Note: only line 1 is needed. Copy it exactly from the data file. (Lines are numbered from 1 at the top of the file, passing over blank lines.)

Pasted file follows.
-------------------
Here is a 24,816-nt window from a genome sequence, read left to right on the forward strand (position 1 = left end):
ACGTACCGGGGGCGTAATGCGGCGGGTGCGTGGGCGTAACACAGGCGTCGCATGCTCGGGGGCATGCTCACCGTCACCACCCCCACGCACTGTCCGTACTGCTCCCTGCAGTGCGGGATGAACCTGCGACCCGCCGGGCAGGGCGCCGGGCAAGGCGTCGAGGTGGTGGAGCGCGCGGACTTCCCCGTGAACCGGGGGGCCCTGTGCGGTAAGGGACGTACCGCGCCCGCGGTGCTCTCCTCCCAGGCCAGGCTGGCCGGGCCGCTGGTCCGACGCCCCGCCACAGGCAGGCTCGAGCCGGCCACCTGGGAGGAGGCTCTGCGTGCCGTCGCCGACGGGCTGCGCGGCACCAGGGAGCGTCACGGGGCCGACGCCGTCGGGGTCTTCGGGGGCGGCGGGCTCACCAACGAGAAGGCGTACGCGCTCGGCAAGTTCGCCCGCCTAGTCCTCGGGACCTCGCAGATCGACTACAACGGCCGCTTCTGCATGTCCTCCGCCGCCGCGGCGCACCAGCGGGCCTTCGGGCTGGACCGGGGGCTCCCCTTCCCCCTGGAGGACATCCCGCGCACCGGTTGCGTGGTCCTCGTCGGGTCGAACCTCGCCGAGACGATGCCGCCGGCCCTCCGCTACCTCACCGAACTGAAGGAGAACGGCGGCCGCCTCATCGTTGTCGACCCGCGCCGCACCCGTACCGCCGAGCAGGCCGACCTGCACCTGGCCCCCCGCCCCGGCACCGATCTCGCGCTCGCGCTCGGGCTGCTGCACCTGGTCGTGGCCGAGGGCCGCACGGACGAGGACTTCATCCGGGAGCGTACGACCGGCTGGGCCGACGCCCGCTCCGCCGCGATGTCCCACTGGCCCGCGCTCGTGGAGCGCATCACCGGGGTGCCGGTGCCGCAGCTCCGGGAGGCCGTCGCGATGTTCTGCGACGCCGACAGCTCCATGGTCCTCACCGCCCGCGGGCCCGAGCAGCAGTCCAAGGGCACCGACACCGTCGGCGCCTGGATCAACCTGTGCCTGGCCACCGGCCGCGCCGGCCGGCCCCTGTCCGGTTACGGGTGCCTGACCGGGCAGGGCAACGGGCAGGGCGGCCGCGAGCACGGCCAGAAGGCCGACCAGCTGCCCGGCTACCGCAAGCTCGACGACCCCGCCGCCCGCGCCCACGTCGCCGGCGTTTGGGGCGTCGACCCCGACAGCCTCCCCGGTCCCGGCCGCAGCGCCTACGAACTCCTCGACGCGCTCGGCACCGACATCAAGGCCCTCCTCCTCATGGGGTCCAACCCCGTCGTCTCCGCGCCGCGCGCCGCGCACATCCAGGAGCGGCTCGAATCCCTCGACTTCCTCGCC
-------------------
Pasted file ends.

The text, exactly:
Here is a 24,816-nt window from a genome sequence, read left to right on the forward strand (position 1 = left end):